Jesmyn Ward s Sing, Unburied, Sing is true Southern Gothicism at its finest It is a novel that I ve been waiting a very long time to read, and I mean that both literally and figuratively There is so much within these pages so much angst, so much wonder and so much sorrow that I am still grappling with it even now And that s a wonderful thing, the best feeling and the most lasting impression a writer can ever bestow on their reader.I read, before reading this novel, that Jesmyn Ward had recently been called the modern day Faulkner, and I doubted this, I admit, likely because of all the books out there I ve encountered doing reviews that are buoyed up by their awe inspiring cover flaps and exalted comparisons to other, greater works, only to fall flat on their faces under the weight of such lofty and inaccurate comparisons But Sing, Unburied, Sing is the real deal Its utter humanity and heart churns and brews on every page, particularly leading up to the climax, never shying away from the reality of hard living, always staring it down right in its face, urging us to look it in the face, too Don t turn away I could never turn away.This is the tale of two Mississippi families, one black and one white, joined by bloodshed and bloodlines Joined by love and hatred, by death and birth But this is also a coming of age story of one teenaged boy, Jojo, whose life is forever changed Jojo is the biracial son of the often high, often absent Leonie who sees her murdered brother, Given, in drug induced hallucinations and Michael, whose hostile, racist family will never accept his black girlfriend and half breed children Jojo is caught between being a parent to his three year old sister, Kayla, and learning to be a man from his grandfather, Pop But this place he is emotionally sandwiched between is a place he calls home, a place of comfort and togetherness, between Kayla and Pop until Leonie comes back from a bender and piles them all in the car on the way to Parchman Penitentiary to retrieve Michael from the prison that has changed and ended so many lives connected to theirs It is on this journey that Jojo sees the naked truth of racial hierarchies and the hatred the South is all too known for and discovers his gift of sight he never knew he had And it is also on this journey that Jojo faces who his mother is, what she is capable of and what she will never beWhen I wake, Michael s rolled all the windows down I ve been dreaming for hours it feels like, dreaming of being marooned on a deflated raft in the middle of the endless reach of the Gulf of Mexico Jojo and Michaela and Michael with me and we are elbow to elbow But the raft must have a hole in it, because it deflates We are all sinking, and there are manta rays gliding beneath us and sharks jostling us I am trying to keep everyone above water, even as I struggle to stay afloat I sink below the waves and push Jojo upward so he can stay above the water and breathe, but then Kayla sinks and I push her up, and Michael sinks so I shove him in the air as I sink and struggle, but they won t stay up they want to sink like stones they keep slipping from my hands I am failing them We are all drowning If a hallmark of Southern writing is setting, Ward s novel offers that in spades Here, in the blazing sun of Mississippi, you can feel the sweat dripping from the characters brows, feel their pulse as they confront one another as they confront themselves The suffering within these pages was tangible, palpable, like a pulse in the air, a drumbeat at the turn of every page It marked the characters lives just as numbers mark the bottom of each page But Ward goes beyond that beyond the quintessential tale of Southern burdens, anguish and racial hate, beyond the stereotypes we can all so readily pluck from our minds to describe the Bible Belt in all its historical wonder and terror My one note of criticism is that the voices didn t always sound realistic for the characters JoJo and Leonie s chapters often sounded like they were coming from the same voice the sophisticated voice of the author rather than the rugged voices of folks who have been through some thangs and that rang false to me But, when I say that Sing, Unburied, Sing is true Southern Gothicism at its finest, I mean that it binds, bridges and merges every aspect of the genre social commentary, magical realism, surrealism and grit Blood, sweat, tears, but, most of all haunting and poetic soul That, it did in spades despite the hiccup with the voices.This novel will stay with me for a long time There were aspects of this book that I did not immediately like, but that all came together in the end And, quite honestly, I haven t read such an emotively resonating ending like that since Toni Morrison s Recitatif, and for that I could only ever give a well deserved 5 stars I received a copy of this novel from the publisher, Scribner, via NetGalley in exchange for an honest review.FOLLOW ME HERE The Navi Review Blog Twitter Instagram Jesmyn Ward S First Novel Since Her National Book Award Winning Salvage The Bones, This Singular American Writer Brings The Archetypal Road Novel Into Rural Twenty First Century America An Intimate Portrait Of A Family And An Epic Tale Of Hope And Struggle, Sing, Unburied, Sing Journeys Through Mississippi S Past And Present, Examining The Ugly Truths At The Heart Of The American Story And The Power And Limitations Of Family Bonds Jojo Is Thirteen Years Old And Trying To Understand What It Means To Be A Man He Doesn T Lack In Fathers To Study, Chief Among Them His Black Grandfather, Pop But There Are Other Men Who Complicate His Understanding His Absent White Father, Michael, Who Is Being Released From Prison His Absent White Grandfather, Big Joseph, Who Won T Acknowledge His Existence And The Memories Of His Dead Uncle, Given, Who Died As A Teenager His Mother, Leonie, Is An Inconsistent Presence In His And His Toddler Sister S Lives She Is An Imperfect Mother In Constant Conflict With Herself And Those Around Her She Is Black And Her Children S Father Is White She Wants To Be A Better Mother But Can T Put Her Children Above Her Own Needs, Especially Her Drug Use Simultaneously Tormented And Comforted By Visions Of Her Dead Brother, Which Only Come To Her When She S High, Leonie Is Embattled In Ways That Reflect The Brutal Reality Of Her Circumstances When The Children S Father Is Released From Prison, Leonie Packs Her Kids And A Friend Into Her Car And Drives North To The Heart Of Mississippi And Parchman Farm, The State Penitentiary At Parchman, There Is Another Thirteen Year Old Boy, The Ghost Of A Dead Inmate Who Carries All Of The Ugly History Of The South With Him In His Wandering He Too Has Something To Teach Jojo About Fathers And Sons, About Legacies, About Violence, About Love oooh, goodreads choice awards semifinalist for best fiction what will happen Sometimes, the world don t give you what you need, no matter how hard you look Sometimes, it withholds.so, i ve been meaning to review this for a couple of weeks now, and it s a real challenge, because there is no universe in which i feel qualified to convey how damn good this book is up there it s compared to morrison and faulkner, the odyssey and the old testament, and that s probably true, but i m no authority i ve only read one book each from morrison and faulkner, the parts of the odyssey i liked best all involved monsters, and the old testament seems to flavor nearly every book i love all that vengeful grit lit western stuff where people do the wrong thing for the right reasons.but none of that even comes close to what i got out of this book for one thing, her writing is phenomenally seductive, but it s the kind of seductive that hypnotizes you right into a steel trap or like OH I GET IT NOW the sirens in the damn odyssey i d never read her before, but you better believe i m going to dig up my copy of Salvage the Bones because this right here is the kind of writing that i adore pure storytelling, strong descriptions, bleak situations, with a spoonful of magical realism on top there are two narrative voices here thirteen year old jojo and his mother leonie the family dynamic is very messy leonie is a drug addict who has left jojo and her three year old daughter kayla in the care of her elderly parents, mam and pop, breezing in and out of their lives in varying stages of sobriety and maternal inclination while their father michael is incarcerated on drug charges mam is slowly dying of cancer and pop is haunted by the past, but he is devoted to the children an absolute rock in the maelstrom addiction and neglect are bad enough, but ward gives the family an extra layer of conflict leonie is black, michael is white, and his racist parents disapprove of their relationship so much that they have no relationship whatsoever with their grandchildren still not bad enough nope, says ward, and gives that knife one shakespearian twist when they were teenagers, michael s cousin killed leonie s brother given a hate crime passed off as a hunting accident and now, when leonie is high, she sees given s ghost, a presence unable to communicate with her, but he makes his disapproval of her choices quite obvious that ward isn t one to take the easy road is clear just by introducing these elements, but she also refrains from passing too easy judgments, or allowing her readers to do so the natural impulse would be to sympathize with jojo and the difficulties of his life his birthday party is downright heartbreaking while making leonie the villain a mother who does cocaine while pregnant, who abandons her children, who is impatient and inept at the very basic responsibilities of being a mother however, in her POV chapters, we see what she could be if she weren t an addict her good intentions and her self loathing at all her parental failures, her helplessness in overcoming her addiction despite how much it has cost her seeing the disappointment in her son harden into resignation, seeing kayla reach out for jojo, never for her, seeing her father distance himself from her Leonie, Pop says.I wish he would call me something else When I was younger he would call me girl When we were feeding the chickens Girl, I know you can throw that corn further than that. When we were weeding the vegetable garden and I complained about my back hurting You too young to know pain, girl, with that young back. When I brought report cards home with As and Bs than Cs You a smart one, girl. He laughed when he said it, sometimes just smiled, and sometimes said it with a plain face, but it never felt like censure Now he never calls me by anything but my name, and every time he says it, it sounds like a slap.it s hard not to feel pity for her.this book is a superlative literary achievement in every way.the road trip is so vividly written muggy and claustrophobic and perfumed with a toddler s vomit it takes you right into all the unpleasantness and tedium of a long car ride and it is relentless the children are the best i ve ever read jojo is a sponge of a character a dour observer internalizing the world s lessons, passing judgment as silently as given, taking on the responsibility of caring for kayla in perfect little man fashion and kayla is so realistically written that she feels like a hologram sweet, cranky, needy, sick every scene she s in made it feel like watching than reading.but my most appreciative praise is reserved for how ward maintains emotional balance throughout, and ultimately resists either some cheesily happy ending or a shakespearian heap of bodies snowballing tragedy for tragedy s sake it sticks its landing perfectly, realistically nuanced and whatever a less overused synonym for complicated is to sum up there is no universe in which i feel qualified to convey how damn good this book is ombudsmen will say three, but the third is a ghost and only gets three chapters if reader responses built rocketships and mathematical precision really mattered, i would pipe up and confess that i did not love the last page and a half, so it would be just shy of five stars but no one s going off to colonize mars on my say so, so five stars it is full review to come i m only about halfway through, but so far this is an easy five star book stay gold, book come to my blog I listened to the audiobook of Salvage the Bones , a couple of months ago I was so engrossed, it was almost hard to distinguish one talent from the other the narrators voice or the authors writing Jesmyn Ward was a new author to me I remember I cringed at times and thought the language was beautiful NO SPOILERS..many other reviews came before me excellent ones describing the plot and sharing about the characters I read Michael s review which had me running to find this book on Netgalley I didn t even know a new release was coming out His review is wonderful I recommend reading his review its terrific I wrote this review mostly in context AS A WHOLE not many details about the characters and the story However, this novel will stay with me a long time Its wonderful I like it even than Salvage the Bones and I liked that too I enjoyed reading Jesmyn s writing very much no audiobook this time Page after page there is wonderful prose I loved how the story begins I like to think I know what death is I like to think it s something I could look at straight When Pop tell me he need my help and I see that black knife slid into the belt of his pants, I leave Mam sleep in her bed and my little sister Kayla sleep on a blanket on the floor, and I follow Pop out the house, try to keep my back straight, my shoulders even as a hanger that s how Pop walks Jesmyn is a magnificent writer, and storyteller Although an easy storyline to follow itself I spent extra time thinking about the individual characters Visual pictures were solid in my brain Each one of characters were dealing with transition change suffering and other losses.Each character in this novel had to confront the curves life threw at them be it illness drugs poverty racial inequity massive disappointments fears regret abuse narcissistic illusional protection and other realities every human being would prefer to avoid Morning breakfast anyone Cold goat for breakfast with gravy and rice was cooked in a pot that Pop tells Jojois leaking cancer into the food because the enamel on the inside is peeling off like paint Isn t this the way you start your day And greet your kids with news of their first morning meal Yeah thought so Kidding aside about the breakfast there s a great deal of sadness in this novelbut WE FACE OUR THOUGHTS AND EMOTIONS WITH GRACE because Jasmyn Ward is skilled in opening up our hearts and mind to take a deeper look at some very serious issues without leaving us the readers to bleed to death either Jasmyn has crafted an important path to understanding about ourselves the world we live in and the nature of reality.a touch of spiritualistic mythology Thank You Scribner, Netgalley, and Jesmyn Ward you have me wanting to read your other books This is a profoundly moving novel that tears your heart apart from the hugely gifted Jesmyn Ward It is Southern Gothic at its most impressive, set in the burning heat of the Mississippi Gulf coast It speaks of neglectful parents, ill equipped to bring up their mixed race children The black Leonie is a drug addict and troubled woman, moving in and out of 13 year old JoJo and his toddler sister, Kayla s lives as they reside with their beloved grandparents, Mam and Pop, who provide safety, security and love for them They call their mother Leonie, not mum, as she is scarcely a mum Leonie resents this and the close bond between JoJo and Kayla, Kayla turns to JoJo to have her needs met Their father, Michael, is in Parchman prison, about to be released This is a story of poverty, love, grief, loss, abuse, brutality, race, injustice, family, addiction, and ghosts It tells of the ugliness of US history and how it informs the present The pain of the black experience as it moved seamlessly from the plantations in the past, to the prison today, from one nightmare to another Mam, a healer, has cancer and is dying, Pop tells his stories, like that of the doomed Richie at Parchman, to JoJo, a boy with responsibilities and a maturity way beyond his years and a boy who can see and hear what others cannot Under the influence of drugs, Leonie can see her dead brother, Given, which both frightens and comforts her Leoni packs her children into a car embarking on a road trip to meet Michael, who she loves, on his release from Parchman On a trip that brings danger and destruction, and the truth of Leoni and race to JoJo The ghost of Richie searches for home in a song.This is a novel that journeys into the soul of Mississippi, its history and people vibrating and shimmering in the air and land Nothing disappears, it is all there informing the present, with spirits and ghosts seen by those with the sight Ward writes with humanity and insight, painting an unflinching portrait of a nation and its people It is lyrical and poetic, and amidst the heart of darkness and pain, is hope and love Her complex and nuanced characters, rich descriptions and compelling narrative, spirits and ghosts, are the song of Mississippi and the US A hauntingly brilliant read which I highly recommend Many thanks to Bloomsbury for an ARC. 3.5 starsWell, this was certainly an intense, beautifully written novel I have to admit I went into this with some very high expectations, but also with a bit of reluctance I have seen much praise lavished on this book, and deservedly so despite my lower ranking compared with many of my trusted and much respected Goodreads friends I also had prior knowledge of a fairly large dose of magical realism which can sometimes muddy my enjoyment of a book However, I took the plunge, grabbed a copy, and immersed myself in the ugly reality of poverty, racism, drug addiction and grief Every major character in this book is haunted by either physical ghosts or his or her own imaginary, but all too real, demons from a troubled past My heart bled for thirteen year old Jojo and little sister Kayla who have been all but bodily abandoned by their emotionally detached and drug addicted mother, Leonie Raised by Mam and Pop, the children are still fortunate enough to be given a fairly healthy dose of love and compassion from these devoted grandparents Jojo, who is forced to grow up so fast at such a tender age, admires his grandfather and aspires to emulate him and earn his respectI liked most of the things Pop did, liked the way he stood when he spoke, like the way he combed his hair back straight from his face and slicked it down so he looked like an Indian in the books we read in school on the Choctaw and Creek, liked the way he let me sit in his lap and drive his tractor around the back, liked the way he ate, even, fast and neat, liked the stories he told me before I went to sleepAnd stories did he tell In particular, Pop shares one story involving his time spent in the penitentiary up in Parchman But there are holes in this story that Jojo longs to have filled in Mam, grieving the wrongful death of her son years ago, is now on her own end of life journey as the cancer that once tried to claim her has now returned with a vengeanceShe s too sick with the cancer that came and left and returned, steady as the rising and sinking of the marsh water in the bayou with the moon Upon hearing that Jojo and Kayla s father, Michael, is to be freed after a three year stint of his own up at Parchman, Leonie decides to pack up her kids to greet him on his day of release Jesmyn Ward then takes the reader along with Leonie, a fellow junkie named Misty, and the children on a ride through Mississippi to the gates of the state penitentiary Not only do we witness a physical drive through the state, but the remainder of the book reflects a spiritual journey as well This is where I lost my connection with the novel The story becomes increasingly brutal to read, with so many poor decisions on the part of the mother, the friend, and eventually the father as well I see dead people I could not get the echo of those words from M Night Shyamalan s 1999 movie The Sixth Sense out of my head from this point forward I know this portion of the book wasn t meant to sit well with the reader, but I just felt detached Perhaps it jumped back and forth a bit too much between narrators, or perhaps it was the ghostly voices that tormented me Much of the writing itself I found stunning, yet I can t quite pin down what unfastened me from the narrative I can t say I loved Sing, Unburied, Sing, yet I hugely appreciated it Despite the great sense of loss and the feeling of hopelessness in the face of such hardship in a place steeped with injustice, there is yet a quality of redemption that I cannot deny as being remarkable I just had a hard time reading it, and was not disappointed when having to set it aside frequently I will read of Ms Ward s work in the future. 2 stars blame it on the ghostsIt was the ghosts, folks It was the ghosts that made me do it They made me change my mind and go with 2 stars instead of my original 3 It s just that they were such a big part of this book If they had been smaller and kept their mouths shut, I would be handing you 3 stars I wanted to be closer in stars to my gushing friends, but that just didn t happen I didn t like this book, period And of course, I have a Complaint Board to prove it I did like a few things about the book, so let me start with the Joy Jar Mesmerizing language For a while, it took me to a cool place and created a strong mood Intense family I was interested in the family It s biracial, with a junkie mom, nice kids, kind grandparents, and a dad who just got out of prison They are poor and they live in the deep South He said, she said I liked the format of having two narrators who alternated chapters.Jojo was a nice kid One of the main characters, a 12 year old boy named Jojo, was super well drawn and sympathetic An intense car ride, punctuated by a lot of puke Yes, seldom do you see the word puke in the Joy Jar There was a harrowing road trip, which had me twitching with interest and fear Nearly half the book took place in a claustrophobic car full of sweat, vomit, and tension Inside were two poor kids and three drug addicted adults.But my Complaint Board is way fuller Here goes Sure, I ve always wanted to hear the gory details of a goat being slaughtered The very first scene, POW, a grandpa is showing his grandson how to kill and gut a goat Seriously I had to skip pages, it was so graphic The boy then carried goat parts into the house where these parts would be cooked and served for din din This scene threw me for a loop and I became very wary of what I was signing up for I will say that that was the only slaughter scene, but still what a way to start a book I know the author was going for authenticity yes, they are ruggedly poor people who eat goat but I do think the story would have been just fine without this scene.Get real They would if they could, but ghosts just can t get real Okay, I try to like ghosts and occasionally I can , but here they chased me right out of town I just can t shut up about these annoying ghosts, can I They are major characters here and I just wanted to shove them out of the book They took up a lot of space There were two of them one for each main character sitting in the back seat of a car or just walking around outside in general getting in the way of the real people And of course, there were entire conversations that took place between the ghosts and the main characters To make matters worse, the ghosts sometimes had their own chapters Oh no , I yelled, as I saw the ghost s name head the chapter I wanted to get back to the real story Real people Never mind that they are characters, lol, not real people Hm.if it had been a ghost who slaughtered the goat, would I have been less upset Lol, you have to wonder I like the scenery, but can we talk This is where the language did a little overkill in the mesmerizing department Rich language often turns into work for me when a lot of it is used to describe scenery I prefer dialogue, internal monologue, and drama Character clich s Except for Jojo, the characters just seemed to be stereotypes the junkie mom, the kind granddad I didn t feel any attachment.A little woo woo makes me weary Besides the ghosts, which were bad enough, there were magic herbs and an overall woo woo feel Let me out of here.Where did these big words that begin with i come from Here we are in the rural south with little education, and occasionally big words SAT vocabulary words with 4 or 5 syllables come out of the characters mouths Twelve year old Jojo, his junkie mom, and even a ghost uttered one of these three words inexorably, indomitable, immolating What I don t even use these words In fact, I had to look them up And there were several other sophisticated words and sentence structures An editor should have been checking the authenticity of voice better.Drama in the car Quite a tense car ride and except for the ghost squeezed below the seats, I liked it I don t want to give anything away, but based on the tone and content of the story, I thought things were going in a different direction than they did In a way, this seemed anti climactic Hand covering mouth so I don t reveal anything The name game Again, an editorial nit The mom always called her toddler by Michaela her twelve year old son called her Kayla Toward the end, mom was suddenly using Kayla instead This seemed like something the editor missed.Crawling along I found it slow going for most of the read Looking at page numbers is always a bad sign.As I said earlier, this is a book I desperately wanted to love, if for no other reason than to be part of the crowd I do think the writing is brilliant it s just not my cup of tea I liked Ward s earlier award winning book, Salvage the Bones, better, though it still only earned 3 stars from me I m pretty sure I won t try Ward s next one Thanks to NetGalley for the advance copy. Beautifully written So many layers I don t know that there is another writer who captures the complexities of the south and the legacies of racism as well as Ward This is a brilliant novel But also, I did want the characters and the overall narrative to be fully developed, or perhaps multi dimensional An absolute must read, regardless.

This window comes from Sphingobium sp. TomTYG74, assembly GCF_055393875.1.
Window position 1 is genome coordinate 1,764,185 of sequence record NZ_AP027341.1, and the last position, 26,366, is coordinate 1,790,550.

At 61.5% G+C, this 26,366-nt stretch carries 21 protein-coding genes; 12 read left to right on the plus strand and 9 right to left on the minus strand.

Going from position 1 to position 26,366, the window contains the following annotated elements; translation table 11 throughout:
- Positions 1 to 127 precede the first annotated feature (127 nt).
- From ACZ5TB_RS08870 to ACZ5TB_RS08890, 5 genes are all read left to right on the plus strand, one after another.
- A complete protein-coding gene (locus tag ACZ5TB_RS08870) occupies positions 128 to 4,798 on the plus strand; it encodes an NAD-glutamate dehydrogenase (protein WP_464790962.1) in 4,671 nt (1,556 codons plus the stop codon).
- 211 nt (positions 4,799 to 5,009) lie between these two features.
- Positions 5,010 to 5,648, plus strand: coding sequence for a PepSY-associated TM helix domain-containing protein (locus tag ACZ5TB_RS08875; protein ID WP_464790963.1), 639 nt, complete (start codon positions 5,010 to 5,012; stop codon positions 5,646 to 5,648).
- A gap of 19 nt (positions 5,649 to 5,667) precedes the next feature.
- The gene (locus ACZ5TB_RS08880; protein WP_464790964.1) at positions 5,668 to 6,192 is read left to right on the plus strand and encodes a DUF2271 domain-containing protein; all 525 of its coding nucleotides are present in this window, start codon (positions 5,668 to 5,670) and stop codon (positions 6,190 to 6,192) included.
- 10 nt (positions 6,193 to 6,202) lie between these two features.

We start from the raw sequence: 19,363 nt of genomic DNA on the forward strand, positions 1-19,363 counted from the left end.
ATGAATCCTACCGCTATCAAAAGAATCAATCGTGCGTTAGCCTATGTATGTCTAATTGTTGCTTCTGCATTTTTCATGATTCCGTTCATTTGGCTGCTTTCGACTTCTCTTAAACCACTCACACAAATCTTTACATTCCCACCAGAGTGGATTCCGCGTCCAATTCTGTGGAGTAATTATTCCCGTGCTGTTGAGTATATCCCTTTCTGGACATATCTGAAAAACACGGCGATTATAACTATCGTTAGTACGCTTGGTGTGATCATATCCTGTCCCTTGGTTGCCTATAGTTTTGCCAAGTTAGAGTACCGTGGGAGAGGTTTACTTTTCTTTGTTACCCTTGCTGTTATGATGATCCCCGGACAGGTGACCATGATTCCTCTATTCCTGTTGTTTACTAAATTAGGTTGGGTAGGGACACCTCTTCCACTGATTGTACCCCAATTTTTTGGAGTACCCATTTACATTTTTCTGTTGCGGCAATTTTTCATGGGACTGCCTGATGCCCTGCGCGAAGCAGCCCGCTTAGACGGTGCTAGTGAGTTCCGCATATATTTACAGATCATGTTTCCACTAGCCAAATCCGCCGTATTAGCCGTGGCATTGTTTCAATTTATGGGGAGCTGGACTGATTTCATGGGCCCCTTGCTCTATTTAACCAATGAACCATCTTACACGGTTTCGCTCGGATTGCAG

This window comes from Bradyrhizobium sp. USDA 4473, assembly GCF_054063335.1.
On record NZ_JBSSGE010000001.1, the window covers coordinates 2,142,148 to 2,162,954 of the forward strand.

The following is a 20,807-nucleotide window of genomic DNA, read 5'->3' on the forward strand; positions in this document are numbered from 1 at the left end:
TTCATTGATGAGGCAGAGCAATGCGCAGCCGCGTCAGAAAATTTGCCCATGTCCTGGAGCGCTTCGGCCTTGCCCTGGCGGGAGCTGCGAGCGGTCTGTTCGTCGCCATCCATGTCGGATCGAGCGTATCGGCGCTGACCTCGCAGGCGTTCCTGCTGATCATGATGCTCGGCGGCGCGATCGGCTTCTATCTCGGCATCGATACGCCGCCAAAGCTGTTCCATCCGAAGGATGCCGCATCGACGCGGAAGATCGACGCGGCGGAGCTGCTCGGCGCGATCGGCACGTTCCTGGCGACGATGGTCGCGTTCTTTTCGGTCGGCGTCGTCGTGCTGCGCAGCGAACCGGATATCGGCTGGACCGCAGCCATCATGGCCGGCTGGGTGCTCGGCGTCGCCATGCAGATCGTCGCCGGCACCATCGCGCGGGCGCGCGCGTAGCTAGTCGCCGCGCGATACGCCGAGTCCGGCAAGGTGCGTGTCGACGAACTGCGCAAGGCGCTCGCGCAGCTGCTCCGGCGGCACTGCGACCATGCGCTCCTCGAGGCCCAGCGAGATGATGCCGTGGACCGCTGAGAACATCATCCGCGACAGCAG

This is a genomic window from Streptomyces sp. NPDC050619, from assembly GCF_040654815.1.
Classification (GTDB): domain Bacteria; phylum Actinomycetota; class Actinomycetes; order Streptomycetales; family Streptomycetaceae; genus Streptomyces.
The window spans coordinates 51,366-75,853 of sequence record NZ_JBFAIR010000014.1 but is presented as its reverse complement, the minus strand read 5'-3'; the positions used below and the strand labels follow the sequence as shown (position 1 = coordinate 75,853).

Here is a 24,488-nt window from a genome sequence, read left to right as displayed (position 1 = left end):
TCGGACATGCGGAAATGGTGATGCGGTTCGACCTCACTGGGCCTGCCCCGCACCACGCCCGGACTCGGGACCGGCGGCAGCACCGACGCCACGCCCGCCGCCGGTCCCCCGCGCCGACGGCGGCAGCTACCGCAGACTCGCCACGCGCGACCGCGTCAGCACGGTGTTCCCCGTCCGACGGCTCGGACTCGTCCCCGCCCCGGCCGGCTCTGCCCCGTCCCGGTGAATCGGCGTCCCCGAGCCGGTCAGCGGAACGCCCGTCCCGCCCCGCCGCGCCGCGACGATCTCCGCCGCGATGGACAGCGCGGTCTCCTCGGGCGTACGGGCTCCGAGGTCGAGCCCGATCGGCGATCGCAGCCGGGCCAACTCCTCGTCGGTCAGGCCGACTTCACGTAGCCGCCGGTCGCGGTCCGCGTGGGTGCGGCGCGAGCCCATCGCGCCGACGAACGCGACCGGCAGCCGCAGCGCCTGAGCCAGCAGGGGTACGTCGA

Jesmyn Ward is the author of Where the Line Bleeds, Salvage the Bones, and Men We Reaped She is a former Stegner Fellow Stanford University and Grisham Writer in Residence at the University of Mississippi She is an associate professor of Creative Writing at Tulane University.Her work has appeared in BOMB, A Public Space and The Oxford American.
- 285 pages
- Sing, Unburied, Sing
- Jesmyn Ward
- 13 March 2018 Jesmyn Ward